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Transition elements:

The term transition metal (sometimes also called a transition element) has two possible meanings:

The IUPAC definition: states that a transition metal is "an element whose atom has an incomplete d sub-shell, or which can give rise to Cations with an incomplete d sub-shell." Group 12 elements are not transition metals in this definition. Some authors describe a "transition metal" as any element in the d-block of the periodic table, which includes groups 3 to 12 on the periodic table. All elements in the d-block are metals. In actual practice, the f-block is also included in the form of the lanthanide and actinide series.

Jensen has reviewed the history of the terms transition element (or metal) and dblock. The word transition was first used to describe the elements now known as the d-block by the English chemist Charles Bury in 1921, who referred to a transition series of elements during the change of an inner layer of electrons (for example n=3 in the 4th row of the periodic table) from a stable group of 8 to one of 18, or from 18 to 32.

[hide]v d e Periodic table H Li Be M Na g K Ca Rb Sr L a A Fr Ra c Cs Ba


Alkali metals

B C

N O F S

He Ne

Al Si P S T V c i Z N Y r b L H T u f a L R D r f b Cr M o W Sg M F C n e o R R Tc u h O Re Ir s B H M h s t N i P d C u A g A Pt u D R s g Z n C d H g C n

Cl Ar

Ga Ge As Se Br Kr In Sn Sb Te I Xe

C e T h

P N P S Eu r d m m P N A U Pu a p m

G d C m

T D H T Er b y o m B F M Cf Es k m d

Y b N o

Tl Pb Bi Po At Rn Uu Uu Uu Uu Uu Uu t q p h s o
Unknown chem. properties

Alkaline Transition Other earth Lanthanides Actinides metals metals metals

Metalloids

Other Noble Halogens nonmetals gases

Electronic configuration:
Electronic configuration of first series of d-block elements For first series (Sc z=21) to (Zn Sc (z=21): 1s2, 2s2, 2p6, 3s2, 3p6, 4s2, 2 2 6 2 6 Ti (z=22) : 1s , 2s , 2p , 3s , 3p , 4s2, 2 2 6 2 6 V (z=23) : 1s , 2s , 2p , 3s , 3p , 4s2, 2 2 6 2 6 1 Cr (z=24) : 1s , 2s , 2p , 3s , 3p , 4s , Mn (z=25) : 1s2, 2s2, 2p6, 3s2, 3p6, 4s2 Fe (z=26) : 1s2, 2s2, 2p6, 3s2, 3p6, 4s2 2 2 6 2 6 Co (z=27) : 1s , 2s , 2p , 3s , 3p , 4s2 2 2 6 2 6 Ni (z=28) : 1s , 2s , 2p , 3s , 3p , 4s2 2 2 6 2 6 Cu (z=29) : 1s , 2s , 2p , 3s , 3p , 4s1 2 2 6 2 6 2 10 Zn (z=30) : 1s , 2s , 2p , 3s , 3p , 4s ,3d . z=30) 3d1. 3d2. 3d3. 3d5. ,3d5. ,3d6. ,3d7. ,3d8. ,3d10.

Classification
In the d-block the atoms of the elements have between 1 and 10 d electrons.
Group 3 4 Ti 22 Zr 40 5 V 23 Nb 41 6 Cr 24 7 8 9 Co 27 10 Ni 28 Pd 46 Pt 78 11 Cu 29 12 Zn 30

Period 4 Sc 21 Period 5 Y 39 Period 6 * 5771

Mn 25 Fe 26

Mo 42 Tc 43 W 74 Re 75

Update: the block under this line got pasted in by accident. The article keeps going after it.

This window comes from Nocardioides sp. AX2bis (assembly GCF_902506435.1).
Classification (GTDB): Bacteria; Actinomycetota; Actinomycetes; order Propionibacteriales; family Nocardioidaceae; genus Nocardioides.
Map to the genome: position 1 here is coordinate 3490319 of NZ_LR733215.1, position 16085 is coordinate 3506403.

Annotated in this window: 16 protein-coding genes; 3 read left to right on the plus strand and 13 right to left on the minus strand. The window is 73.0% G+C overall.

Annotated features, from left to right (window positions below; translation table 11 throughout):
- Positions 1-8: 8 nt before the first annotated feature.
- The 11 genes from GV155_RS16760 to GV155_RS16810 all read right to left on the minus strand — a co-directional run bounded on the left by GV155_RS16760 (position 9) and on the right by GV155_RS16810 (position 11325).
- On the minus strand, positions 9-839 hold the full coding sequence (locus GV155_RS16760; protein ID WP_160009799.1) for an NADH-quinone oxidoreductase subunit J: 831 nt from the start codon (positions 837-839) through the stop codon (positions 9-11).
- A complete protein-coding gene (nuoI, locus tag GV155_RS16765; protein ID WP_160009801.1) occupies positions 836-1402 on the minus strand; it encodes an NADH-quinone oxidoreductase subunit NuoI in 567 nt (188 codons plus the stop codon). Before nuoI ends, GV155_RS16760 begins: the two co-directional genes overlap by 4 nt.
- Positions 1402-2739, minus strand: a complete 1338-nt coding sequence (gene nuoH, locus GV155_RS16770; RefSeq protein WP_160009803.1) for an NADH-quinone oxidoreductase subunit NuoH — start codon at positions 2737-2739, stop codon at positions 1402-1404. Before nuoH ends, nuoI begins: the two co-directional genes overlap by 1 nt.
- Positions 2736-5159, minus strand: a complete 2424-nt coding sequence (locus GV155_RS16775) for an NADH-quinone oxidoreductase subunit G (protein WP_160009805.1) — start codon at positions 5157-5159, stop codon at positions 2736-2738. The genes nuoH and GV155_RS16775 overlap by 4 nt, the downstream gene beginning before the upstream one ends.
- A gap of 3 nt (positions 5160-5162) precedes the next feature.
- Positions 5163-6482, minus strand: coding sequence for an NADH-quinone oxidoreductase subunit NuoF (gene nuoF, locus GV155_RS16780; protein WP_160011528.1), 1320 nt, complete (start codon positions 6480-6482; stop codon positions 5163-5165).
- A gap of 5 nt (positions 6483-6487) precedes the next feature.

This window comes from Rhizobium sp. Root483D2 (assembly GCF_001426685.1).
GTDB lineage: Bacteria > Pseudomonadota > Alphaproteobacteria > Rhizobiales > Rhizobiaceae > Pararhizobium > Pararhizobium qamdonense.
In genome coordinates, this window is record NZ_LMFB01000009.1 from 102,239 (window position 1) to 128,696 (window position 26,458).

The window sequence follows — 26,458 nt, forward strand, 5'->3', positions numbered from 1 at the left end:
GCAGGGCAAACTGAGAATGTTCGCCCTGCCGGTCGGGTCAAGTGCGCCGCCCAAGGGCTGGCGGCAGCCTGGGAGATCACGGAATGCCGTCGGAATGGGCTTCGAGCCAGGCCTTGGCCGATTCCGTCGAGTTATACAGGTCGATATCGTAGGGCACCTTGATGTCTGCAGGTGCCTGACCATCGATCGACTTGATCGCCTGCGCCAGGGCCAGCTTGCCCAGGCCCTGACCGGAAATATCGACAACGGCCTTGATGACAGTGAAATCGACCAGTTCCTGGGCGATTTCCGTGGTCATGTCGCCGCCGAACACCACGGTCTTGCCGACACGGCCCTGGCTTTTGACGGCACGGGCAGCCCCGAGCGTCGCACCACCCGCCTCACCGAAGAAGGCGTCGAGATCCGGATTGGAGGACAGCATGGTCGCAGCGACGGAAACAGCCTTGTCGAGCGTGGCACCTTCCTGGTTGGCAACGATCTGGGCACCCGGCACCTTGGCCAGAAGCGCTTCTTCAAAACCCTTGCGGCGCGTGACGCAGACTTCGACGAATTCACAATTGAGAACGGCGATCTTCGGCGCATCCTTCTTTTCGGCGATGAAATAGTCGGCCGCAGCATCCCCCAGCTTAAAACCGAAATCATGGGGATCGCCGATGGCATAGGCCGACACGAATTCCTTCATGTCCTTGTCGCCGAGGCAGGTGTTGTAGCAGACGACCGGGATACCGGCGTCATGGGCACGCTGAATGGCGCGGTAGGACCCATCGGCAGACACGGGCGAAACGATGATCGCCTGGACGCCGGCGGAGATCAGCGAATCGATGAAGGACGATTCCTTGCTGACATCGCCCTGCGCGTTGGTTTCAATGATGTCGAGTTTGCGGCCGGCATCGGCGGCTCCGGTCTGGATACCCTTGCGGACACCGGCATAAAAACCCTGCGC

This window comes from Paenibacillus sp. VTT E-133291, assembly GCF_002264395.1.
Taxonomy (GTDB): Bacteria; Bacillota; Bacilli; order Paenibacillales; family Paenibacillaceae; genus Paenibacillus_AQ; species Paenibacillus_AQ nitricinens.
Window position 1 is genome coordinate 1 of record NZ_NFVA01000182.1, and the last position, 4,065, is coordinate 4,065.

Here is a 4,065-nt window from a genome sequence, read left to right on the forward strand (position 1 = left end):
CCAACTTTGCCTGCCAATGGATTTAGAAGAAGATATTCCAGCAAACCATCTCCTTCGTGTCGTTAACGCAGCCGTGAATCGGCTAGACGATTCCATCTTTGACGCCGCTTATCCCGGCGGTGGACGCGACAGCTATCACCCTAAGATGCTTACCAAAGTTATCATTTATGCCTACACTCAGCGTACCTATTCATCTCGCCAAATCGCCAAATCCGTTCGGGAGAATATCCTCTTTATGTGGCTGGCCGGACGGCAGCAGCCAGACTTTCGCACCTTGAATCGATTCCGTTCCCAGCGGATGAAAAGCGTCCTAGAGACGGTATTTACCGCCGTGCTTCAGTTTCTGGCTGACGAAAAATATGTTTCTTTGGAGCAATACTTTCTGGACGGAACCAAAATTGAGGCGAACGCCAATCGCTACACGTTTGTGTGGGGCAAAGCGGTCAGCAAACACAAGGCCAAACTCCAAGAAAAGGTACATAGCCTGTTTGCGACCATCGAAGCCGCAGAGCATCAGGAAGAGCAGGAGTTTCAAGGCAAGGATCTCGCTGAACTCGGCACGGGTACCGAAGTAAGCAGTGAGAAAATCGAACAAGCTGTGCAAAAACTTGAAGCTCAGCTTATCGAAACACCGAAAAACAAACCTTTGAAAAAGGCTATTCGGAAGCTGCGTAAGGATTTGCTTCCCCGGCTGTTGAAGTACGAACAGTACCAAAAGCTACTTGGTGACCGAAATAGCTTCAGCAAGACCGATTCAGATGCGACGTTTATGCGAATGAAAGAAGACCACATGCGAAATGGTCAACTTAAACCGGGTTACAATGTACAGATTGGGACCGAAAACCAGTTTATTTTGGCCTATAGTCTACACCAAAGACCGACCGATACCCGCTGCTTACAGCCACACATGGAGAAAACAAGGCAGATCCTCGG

Ru 44 Rh 45 Os 76 Ir 77

Ag 47 Cd 48 Au 79 Hg 80

Hf 72 Ta 73

Period 7 ** 89103 Rf 104 Db 105 Sg 106 Bh 107 Hs 108 Mt 109 Ds 110 Rg 111 Cn 112

Typical and non-typical transition elements :


The elements of groups 411 are now generally recognized as transition metals, as are Sc and Y in Group 3. For the elements La-Lu and Ac-Lr and also for Group 12, different sets of definitions are used by different authors. Many chemistry textbooks and printed periodic tables classify La and Ac as Group 3 elements and transition metals, since their atomic ground-state configurations are s2d1 like Sc and Y. The elements Ce-Lu are considered as the lanthanide series (or lanthanoid according to IUPAC) and Th-Lr as the actinide series. The two series together are classified as f-block elements, or (in older sources) as inner transition elements.
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Some inorganic chemistry textbooks include La with the lanthanides and Ac with the actinides .This classification is based on similarities in chemical behavior, and defines 15 elements in each of the two series even though they correspond to the filling of an f subshell which can only contain 14 electrons. A third classification defines the f-block elements as La-Yb and Ac-No, while placing Lu and Lr in Group 3. This is based on the aufbau principle (or Modeling rule) for filling electron subshells, in which 4f is filled before 5d (and 5f before 6d), so that the f subshell is actually full at Yb (and No) while Lu (and Lr) has an [ ] s2f14d1 configuration. However La and Ac are exceptions to the Aufbau principle with electron configuration [ ] s2d1 (not [ ] s2f1 as the aufbau principle predicts) so it is not clear from atomic electron configurations whether La or Lu (Ac or Lr) should be considered a transition metal. Zinc, cadmium, and mercury are sometimes not classified as transition metals as they have the electronic configuration [ ] d10s2, with no incomplete d shell. In the oxidation state +2 the ions have the electronic configuration [ ] d10. While these elements can exist in the +1 oxidation state, as in the diatomic ion Hg2+ 2, there are no unpaired electrons because of the formation of a covalent bond between the two atoms of the dimer.

Post transition metals: